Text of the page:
Shutdown Signals the Need to Ramp Up Our Efforts

Public Works Logo VerticalLike many of you, the Public Works team watched with disappointment and disbelief last month when Congress allowed portions of the federal government to shut down and narrowly avoided defaulting on the nation’s debt. Despite our frustration, the whole thing also made us even more motivated to pursue some of the bold initiatives we started this fall on how we (and you) can change the dysfunctional national conversation about government. Here are three big things we’re working on to make a difference.

Consortium. Plans are underway to launch a national consortium with like-minded national organizations in early 2014.  The consortium will be dedicated to building broad understanding, high expectations, and strong support for the public sector in America. The goal is to create a culture shift in the aspirations and expectations Americans have for a democratic government. By engaging influential people and organizations across the country in a conversation about the importance of public structures and systems for our collective well-being and future, the groups aim to break through the cynicism about government that often undermines efforts to improve it.

The anchor organizations in this effort are among the very few non-profit groups that share the explicit mission of building public support for the role of government—local, state and federal. We each bring distinct skills, knowledge, networks and resources to this joint endeavor. As we grow, we will enlist other organizations – like yours – to ensure the long-term success of this initiative.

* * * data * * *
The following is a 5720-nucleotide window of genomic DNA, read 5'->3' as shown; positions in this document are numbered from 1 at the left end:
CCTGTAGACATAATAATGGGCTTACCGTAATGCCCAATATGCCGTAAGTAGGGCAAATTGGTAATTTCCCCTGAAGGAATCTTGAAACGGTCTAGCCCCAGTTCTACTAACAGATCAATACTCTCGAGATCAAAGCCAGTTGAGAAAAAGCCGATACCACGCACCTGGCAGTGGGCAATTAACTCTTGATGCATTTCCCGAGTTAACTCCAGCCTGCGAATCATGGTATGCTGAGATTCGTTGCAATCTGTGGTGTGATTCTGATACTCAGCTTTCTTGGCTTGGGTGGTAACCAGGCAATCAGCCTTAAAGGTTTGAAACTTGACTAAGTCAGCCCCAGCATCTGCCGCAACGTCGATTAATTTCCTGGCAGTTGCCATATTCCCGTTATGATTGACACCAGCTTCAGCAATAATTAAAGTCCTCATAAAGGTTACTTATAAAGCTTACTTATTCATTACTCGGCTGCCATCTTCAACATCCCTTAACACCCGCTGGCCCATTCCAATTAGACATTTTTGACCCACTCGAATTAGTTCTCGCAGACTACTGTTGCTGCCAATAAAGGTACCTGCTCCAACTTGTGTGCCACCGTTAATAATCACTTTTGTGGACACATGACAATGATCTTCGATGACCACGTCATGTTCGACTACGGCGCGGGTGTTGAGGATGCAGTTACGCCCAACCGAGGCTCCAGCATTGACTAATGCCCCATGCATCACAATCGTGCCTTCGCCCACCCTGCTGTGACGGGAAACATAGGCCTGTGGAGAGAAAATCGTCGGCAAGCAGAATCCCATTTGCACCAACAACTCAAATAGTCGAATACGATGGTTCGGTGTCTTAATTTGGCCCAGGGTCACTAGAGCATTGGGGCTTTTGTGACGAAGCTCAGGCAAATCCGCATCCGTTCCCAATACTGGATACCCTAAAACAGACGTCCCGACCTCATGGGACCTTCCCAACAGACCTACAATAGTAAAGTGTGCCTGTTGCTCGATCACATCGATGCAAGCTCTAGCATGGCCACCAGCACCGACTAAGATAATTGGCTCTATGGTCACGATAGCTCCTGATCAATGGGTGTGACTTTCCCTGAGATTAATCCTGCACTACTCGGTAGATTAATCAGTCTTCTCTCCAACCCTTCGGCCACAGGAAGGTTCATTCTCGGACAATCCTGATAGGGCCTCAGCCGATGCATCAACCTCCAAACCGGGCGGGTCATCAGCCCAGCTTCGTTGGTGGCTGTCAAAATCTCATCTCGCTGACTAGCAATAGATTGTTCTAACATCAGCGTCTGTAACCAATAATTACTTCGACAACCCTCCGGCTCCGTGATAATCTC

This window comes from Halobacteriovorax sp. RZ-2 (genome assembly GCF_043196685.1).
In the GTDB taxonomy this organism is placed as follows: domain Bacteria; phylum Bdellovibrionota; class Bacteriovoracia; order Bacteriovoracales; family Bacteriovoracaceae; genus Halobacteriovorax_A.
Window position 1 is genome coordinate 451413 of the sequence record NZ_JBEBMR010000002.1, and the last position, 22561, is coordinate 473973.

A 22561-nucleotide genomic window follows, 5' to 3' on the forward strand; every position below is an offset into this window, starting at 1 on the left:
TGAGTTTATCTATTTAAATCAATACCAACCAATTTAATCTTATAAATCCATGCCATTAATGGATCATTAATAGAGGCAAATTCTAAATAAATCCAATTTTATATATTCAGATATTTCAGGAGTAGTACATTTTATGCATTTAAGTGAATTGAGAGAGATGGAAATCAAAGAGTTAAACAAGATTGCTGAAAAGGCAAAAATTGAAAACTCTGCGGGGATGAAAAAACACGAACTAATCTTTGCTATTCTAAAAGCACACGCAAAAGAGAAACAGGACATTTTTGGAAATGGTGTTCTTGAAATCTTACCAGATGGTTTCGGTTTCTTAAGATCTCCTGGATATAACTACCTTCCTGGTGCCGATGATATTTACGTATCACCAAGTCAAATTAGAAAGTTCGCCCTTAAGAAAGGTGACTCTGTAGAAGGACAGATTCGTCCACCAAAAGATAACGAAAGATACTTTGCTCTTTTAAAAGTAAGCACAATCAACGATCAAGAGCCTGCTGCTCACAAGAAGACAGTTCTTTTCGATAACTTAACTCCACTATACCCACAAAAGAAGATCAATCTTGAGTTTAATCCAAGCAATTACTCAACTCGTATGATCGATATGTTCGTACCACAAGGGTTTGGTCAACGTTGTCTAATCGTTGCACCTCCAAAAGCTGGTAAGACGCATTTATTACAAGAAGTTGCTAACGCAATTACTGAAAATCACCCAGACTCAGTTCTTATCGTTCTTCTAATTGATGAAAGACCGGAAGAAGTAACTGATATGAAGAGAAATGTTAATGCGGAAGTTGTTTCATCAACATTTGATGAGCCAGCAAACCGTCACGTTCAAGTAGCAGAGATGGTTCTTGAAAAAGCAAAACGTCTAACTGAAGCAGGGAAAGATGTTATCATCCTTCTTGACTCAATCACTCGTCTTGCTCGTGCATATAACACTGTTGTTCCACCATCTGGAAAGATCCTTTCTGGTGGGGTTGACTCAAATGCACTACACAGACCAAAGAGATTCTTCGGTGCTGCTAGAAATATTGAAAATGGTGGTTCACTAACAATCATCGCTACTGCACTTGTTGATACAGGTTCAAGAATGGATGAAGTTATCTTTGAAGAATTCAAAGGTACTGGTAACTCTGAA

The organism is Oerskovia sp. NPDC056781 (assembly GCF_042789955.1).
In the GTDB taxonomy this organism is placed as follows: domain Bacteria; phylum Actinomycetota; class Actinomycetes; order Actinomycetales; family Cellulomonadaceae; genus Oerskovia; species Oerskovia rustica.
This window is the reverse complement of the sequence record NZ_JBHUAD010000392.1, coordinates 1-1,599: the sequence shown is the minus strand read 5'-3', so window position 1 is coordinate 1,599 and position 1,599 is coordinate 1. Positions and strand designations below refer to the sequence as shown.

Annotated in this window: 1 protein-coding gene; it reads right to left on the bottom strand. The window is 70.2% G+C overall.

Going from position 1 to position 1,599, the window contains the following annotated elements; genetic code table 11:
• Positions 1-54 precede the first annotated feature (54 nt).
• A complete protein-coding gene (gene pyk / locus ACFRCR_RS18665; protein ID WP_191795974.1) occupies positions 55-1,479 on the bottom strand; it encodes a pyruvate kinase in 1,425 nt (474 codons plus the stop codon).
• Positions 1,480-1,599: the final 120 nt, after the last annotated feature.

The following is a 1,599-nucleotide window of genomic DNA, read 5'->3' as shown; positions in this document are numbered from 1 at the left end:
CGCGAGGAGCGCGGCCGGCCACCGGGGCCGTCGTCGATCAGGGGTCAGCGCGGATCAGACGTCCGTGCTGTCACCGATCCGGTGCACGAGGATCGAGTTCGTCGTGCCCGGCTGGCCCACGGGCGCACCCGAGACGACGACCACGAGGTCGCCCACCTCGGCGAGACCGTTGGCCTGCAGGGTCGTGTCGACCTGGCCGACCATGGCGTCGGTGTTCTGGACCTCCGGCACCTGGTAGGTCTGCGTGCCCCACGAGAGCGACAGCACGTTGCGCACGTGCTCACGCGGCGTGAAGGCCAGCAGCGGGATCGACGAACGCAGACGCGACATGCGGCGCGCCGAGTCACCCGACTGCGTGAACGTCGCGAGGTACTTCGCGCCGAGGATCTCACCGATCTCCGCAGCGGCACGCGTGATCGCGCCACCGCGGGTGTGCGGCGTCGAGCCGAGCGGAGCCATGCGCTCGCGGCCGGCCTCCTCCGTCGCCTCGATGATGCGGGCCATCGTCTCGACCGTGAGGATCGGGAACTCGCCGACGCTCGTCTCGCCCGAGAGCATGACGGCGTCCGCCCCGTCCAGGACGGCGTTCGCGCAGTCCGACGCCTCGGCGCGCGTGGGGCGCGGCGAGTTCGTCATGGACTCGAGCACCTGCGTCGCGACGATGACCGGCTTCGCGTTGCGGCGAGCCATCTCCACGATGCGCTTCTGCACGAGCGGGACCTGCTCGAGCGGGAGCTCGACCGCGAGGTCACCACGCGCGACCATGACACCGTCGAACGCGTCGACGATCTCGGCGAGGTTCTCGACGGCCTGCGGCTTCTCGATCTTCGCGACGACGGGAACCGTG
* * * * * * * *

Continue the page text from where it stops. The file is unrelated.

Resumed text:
Preliminary plans include a leadership institute, new research, a national survey, and a new set of national awards. Earlier this year the consortium received a Catapult! Award from the Public Strategies Group that provides for an innovative Design Lab planning process, which is taking place this month. Stay tuned!

Innovative Field Work. Public Works continues to partner with organizations working on the ground in states and communities to engage citizens around public issues. That work often leads to new insights that can be adopted elsewhere. In Washington state, for example, we’re working with communications experts to develop and test new frames and messages in support of an adequate government. And in Michigan we’re working with several policy and community-engagement groups on developing state-based framing and messaging, as well as a creative effort to document and publicize the local impacts of state policy decisions.

New Website. Our website began as a way to make resources available to the people and organizations that had attended our workshops. It’s now clear that we need, and you deserve, something better. Our new website continues to provide resources for training attendees, but we hope it will also be useful to anyone interested in building support for the role of government. The new site will have more content, including more communications tools and success stories, and it will soon house our new blog, Publicly Speaking.

As much as the federal government shutdown dampened our spirits, it also led us to conclude that now is the time to bring our work “to scale,” so to speak, in hopes that in the not-so-distant future it will be inconceivable for the words “government” and “shutdown” to occur in the same sentence.

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